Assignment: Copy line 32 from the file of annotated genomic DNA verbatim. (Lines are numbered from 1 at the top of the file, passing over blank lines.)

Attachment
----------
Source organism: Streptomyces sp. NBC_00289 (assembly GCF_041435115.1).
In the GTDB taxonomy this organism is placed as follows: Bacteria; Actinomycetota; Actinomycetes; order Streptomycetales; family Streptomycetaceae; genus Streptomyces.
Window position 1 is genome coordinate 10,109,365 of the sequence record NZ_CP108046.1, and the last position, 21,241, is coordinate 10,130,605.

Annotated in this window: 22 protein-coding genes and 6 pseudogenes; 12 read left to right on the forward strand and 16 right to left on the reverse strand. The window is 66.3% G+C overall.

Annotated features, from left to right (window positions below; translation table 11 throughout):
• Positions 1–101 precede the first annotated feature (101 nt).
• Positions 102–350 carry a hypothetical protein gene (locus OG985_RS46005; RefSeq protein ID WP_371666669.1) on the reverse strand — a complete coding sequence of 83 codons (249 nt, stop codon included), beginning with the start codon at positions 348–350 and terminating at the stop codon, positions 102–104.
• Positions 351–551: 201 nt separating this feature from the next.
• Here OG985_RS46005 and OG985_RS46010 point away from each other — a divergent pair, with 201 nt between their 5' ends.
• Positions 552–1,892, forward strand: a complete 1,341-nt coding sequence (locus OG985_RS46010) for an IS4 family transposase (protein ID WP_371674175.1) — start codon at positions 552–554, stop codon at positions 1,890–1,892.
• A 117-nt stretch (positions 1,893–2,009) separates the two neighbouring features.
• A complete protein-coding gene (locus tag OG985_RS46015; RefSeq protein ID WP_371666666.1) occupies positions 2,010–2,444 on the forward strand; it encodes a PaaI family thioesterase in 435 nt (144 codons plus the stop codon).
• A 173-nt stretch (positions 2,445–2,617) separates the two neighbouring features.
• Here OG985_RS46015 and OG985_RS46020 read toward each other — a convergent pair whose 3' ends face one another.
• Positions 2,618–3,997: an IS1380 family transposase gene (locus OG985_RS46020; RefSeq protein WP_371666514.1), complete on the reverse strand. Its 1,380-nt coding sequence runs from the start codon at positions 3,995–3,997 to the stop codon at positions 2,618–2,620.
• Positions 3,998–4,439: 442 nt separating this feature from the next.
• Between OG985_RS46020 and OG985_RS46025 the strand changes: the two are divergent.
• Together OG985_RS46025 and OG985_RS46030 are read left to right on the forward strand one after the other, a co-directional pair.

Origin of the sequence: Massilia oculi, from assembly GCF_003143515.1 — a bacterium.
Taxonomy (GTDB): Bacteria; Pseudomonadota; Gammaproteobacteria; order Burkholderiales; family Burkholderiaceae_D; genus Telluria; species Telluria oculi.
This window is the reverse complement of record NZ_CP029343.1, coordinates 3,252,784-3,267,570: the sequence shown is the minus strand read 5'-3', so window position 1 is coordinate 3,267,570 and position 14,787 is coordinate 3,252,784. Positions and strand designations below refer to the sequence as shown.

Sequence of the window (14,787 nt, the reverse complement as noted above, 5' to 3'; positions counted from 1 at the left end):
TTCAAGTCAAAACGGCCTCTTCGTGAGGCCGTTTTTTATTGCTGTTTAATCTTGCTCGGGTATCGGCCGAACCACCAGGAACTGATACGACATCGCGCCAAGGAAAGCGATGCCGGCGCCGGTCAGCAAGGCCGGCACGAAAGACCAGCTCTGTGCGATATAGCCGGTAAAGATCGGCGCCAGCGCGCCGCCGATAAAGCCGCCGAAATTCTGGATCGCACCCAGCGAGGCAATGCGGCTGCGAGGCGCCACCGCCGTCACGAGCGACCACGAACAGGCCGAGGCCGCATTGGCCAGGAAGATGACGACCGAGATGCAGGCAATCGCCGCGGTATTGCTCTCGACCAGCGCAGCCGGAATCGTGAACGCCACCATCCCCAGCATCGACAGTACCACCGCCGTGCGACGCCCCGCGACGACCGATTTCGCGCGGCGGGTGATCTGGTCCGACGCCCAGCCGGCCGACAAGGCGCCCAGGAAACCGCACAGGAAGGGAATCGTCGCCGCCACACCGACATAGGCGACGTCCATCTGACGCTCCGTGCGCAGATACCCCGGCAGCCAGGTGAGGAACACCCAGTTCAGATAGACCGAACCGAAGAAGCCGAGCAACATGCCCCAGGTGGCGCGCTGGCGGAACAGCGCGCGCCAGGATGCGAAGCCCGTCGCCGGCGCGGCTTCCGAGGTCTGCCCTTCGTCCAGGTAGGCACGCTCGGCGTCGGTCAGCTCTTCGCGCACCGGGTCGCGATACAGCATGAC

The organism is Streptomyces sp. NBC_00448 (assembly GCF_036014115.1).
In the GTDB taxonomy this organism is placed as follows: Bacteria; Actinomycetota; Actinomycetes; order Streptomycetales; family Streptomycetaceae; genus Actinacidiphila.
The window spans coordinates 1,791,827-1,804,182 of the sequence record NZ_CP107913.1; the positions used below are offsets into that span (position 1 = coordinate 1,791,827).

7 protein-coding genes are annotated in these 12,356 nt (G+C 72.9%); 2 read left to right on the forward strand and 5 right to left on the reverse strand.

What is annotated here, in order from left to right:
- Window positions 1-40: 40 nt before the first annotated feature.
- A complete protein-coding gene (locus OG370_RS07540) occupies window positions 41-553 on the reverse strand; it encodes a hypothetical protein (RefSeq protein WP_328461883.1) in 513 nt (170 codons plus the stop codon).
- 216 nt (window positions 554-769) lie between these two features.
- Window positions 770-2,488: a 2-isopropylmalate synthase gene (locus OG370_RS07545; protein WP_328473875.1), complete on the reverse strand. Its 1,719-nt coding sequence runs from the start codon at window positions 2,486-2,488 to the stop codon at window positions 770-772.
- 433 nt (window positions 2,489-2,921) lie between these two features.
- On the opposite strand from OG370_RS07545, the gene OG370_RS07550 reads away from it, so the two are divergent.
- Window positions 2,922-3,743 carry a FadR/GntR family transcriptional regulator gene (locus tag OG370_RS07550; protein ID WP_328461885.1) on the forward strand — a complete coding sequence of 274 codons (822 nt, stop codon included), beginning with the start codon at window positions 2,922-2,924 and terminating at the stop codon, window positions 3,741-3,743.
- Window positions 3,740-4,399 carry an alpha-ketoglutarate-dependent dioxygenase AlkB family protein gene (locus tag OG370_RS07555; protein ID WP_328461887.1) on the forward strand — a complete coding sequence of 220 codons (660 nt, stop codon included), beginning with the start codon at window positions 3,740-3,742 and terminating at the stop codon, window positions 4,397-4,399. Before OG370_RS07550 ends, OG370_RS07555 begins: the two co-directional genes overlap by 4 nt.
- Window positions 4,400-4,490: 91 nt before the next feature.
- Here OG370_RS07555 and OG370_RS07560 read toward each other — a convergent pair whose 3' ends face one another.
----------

- Window positions 770-2,488: a 2-isopropylmalate synthase gene (locus OG370_RS07545; protein WP_328473875.1), complete on the reverse strand. Its 1,719-nt coding sequence runs from the start codon at window positions 2,486-2,488 to the stop codon at window positions 770-772.